After reading an NYT article about languishing, I started wondering, “How many years of my life have included some kind of upheaval, something big or life-changing, and how many years have been kinda normal?”
The short answer? Fewer than ten years have been normal–less than a fifth of my life. Some of those upheavals are very good things, like my sister being born, or my getting married and having a kid. But the rest has really been…a lot.
In my original version of this post, I had a year-by-year timeline and description of all the big stuff that’s happened in my life. It didn’t occur to me until hours after I posted it that, Hey dummy, you’ve already had your identity stolen once in the last year, you wanna go for more? So I restructured this post to take out the “stuff that would be useable to spoof my online security questions,” yet still leave in the meat of it intact.
The big moments of my life include all this:
- Ten dead friends (traffic accidents, boating accidents, freak medical accidents, and cancer)
- Four dead grandparents (three of cancer, one of stroke)
- Seven exes (all of them interesting people, many of them wonderful people whose quality as human beings is proved by the fact that they’re still friendly toward me)
- More than 30 moves (between schools, houses, and four entire states)
- Eleven schools (between elementary, middle, and high schools plus college)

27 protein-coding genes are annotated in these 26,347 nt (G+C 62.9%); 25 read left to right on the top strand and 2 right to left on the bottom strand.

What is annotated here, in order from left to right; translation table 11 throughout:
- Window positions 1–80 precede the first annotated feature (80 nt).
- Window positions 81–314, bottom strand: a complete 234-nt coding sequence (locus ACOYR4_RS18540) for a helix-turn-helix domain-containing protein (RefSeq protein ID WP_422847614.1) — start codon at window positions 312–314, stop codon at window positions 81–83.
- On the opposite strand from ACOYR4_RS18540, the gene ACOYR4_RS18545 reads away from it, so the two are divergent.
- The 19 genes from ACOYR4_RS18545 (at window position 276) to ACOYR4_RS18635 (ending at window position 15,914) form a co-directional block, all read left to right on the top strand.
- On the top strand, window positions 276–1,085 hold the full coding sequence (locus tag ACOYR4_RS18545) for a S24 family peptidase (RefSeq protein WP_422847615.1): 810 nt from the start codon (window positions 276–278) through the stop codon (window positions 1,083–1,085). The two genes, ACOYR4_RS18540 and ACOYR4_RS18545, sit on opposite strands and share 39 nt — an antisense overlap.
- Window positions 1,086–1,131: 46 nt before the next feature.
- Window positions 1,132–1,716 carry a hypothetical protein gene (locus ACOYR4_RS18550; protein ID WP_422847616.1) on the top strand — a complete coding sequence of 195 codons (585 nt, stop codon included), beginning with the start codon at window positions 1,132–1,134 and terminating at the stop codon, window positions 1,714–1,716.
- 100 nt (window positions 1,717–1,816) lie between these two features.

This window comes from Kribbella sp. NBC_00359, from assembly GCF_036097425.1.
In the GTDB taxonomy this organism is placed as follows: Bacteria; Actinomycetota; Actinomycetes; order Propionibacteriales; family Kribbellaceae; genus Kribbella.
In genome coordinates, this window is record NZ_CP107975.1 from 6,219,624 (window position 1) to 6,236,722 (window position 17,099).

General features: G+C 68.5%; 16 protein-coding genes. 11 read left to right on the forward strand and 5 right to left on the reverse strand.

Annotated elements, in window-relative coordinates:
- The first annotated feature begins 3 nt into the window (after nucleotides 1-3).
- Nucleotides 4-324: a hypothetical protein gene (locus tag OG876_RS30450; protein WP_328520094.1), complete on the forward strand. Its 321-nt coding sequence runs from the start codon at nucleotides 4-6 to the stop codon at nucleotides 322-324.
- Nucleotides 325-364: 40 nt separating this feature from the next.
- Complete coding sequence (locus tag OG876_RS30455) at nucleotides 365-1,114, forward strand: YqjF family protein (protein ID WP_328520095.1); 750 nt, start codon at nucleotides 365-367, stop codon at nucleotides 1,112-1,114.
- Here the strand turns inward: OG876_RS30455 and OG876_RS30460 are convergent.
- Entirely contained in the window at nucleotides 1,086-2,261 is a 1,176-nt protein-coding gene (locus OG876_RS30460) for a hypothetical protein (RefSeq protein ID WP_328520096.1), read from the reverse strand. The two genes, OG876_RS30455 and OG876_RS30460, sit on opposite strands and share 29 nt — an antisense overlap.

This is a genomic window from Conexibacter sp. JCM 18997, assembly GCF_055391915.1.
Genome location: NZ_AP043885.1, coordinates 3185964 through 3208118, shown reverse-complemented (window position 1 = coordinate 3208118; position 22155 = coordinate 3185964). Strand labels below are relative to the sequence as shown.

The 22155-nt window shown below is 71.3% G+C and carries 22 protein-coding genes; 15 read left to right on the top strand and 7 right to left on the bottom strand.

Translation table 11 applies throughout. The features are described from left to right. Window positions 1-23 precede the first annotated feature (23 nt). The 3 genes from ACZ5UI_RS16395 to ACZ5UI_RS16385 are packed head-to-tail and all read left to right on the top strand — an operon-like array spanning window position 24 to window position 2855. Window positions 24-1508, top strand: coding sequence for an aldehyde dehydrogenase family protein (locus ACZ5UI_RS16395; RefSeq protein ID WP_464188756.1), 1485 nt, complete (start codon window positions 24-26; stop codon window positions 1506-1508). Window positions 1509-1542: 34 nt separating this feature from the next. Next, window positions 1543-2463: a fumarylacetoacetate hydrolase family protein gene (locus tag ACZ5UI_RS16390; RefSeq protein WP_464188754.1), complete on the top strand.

- Six jobs (one of them so stressful I once received 1,500 hate email from around the world, in languages I don’t even speak, for a single typo that altered a ship’s arrival at port by only three minutes…and, in another unthinkable moment of sheer hell, a boss who liked me deliberately used my miscarriage as a power move during hostile in-company negotiations)
- Close calls with teen pregnancy, a boyfriend’s potential leukemia, a cult, and a serial killer
- Too many life lessons to count: going to the wrong grad school, an ex coming out of the closet, friendships lost, addressing a school board (and more than a few admin and teachers over the years) to advocate for my SPD kid and his friends in the face of crap behavior, and having to pull my kid for homeschooling
- Getting a black belt
- Too much medical stuff to count: a miscarriage, major depression, getstational diabetes, ocular melanoma, MS, Hashimoto’s, anaphylaxis twice, participating in a clinical trial four states away
- More than 30 contrast images to determine how many months I might have left to live (MRIs, CTs, etc.)
- Being told to put my affairs in order
- And then there’s the stuff we’ve all experienced, like 9/11 and 2020.
Seeing all this in one place brings up some questions: Does it make me lighter to have listed this stuff? Does it allow me to put the burdens down, while keeping the memories and the lessons? Does it make me smile to look at all this bullshit listed in one place and think, “All this, and I’m still here”?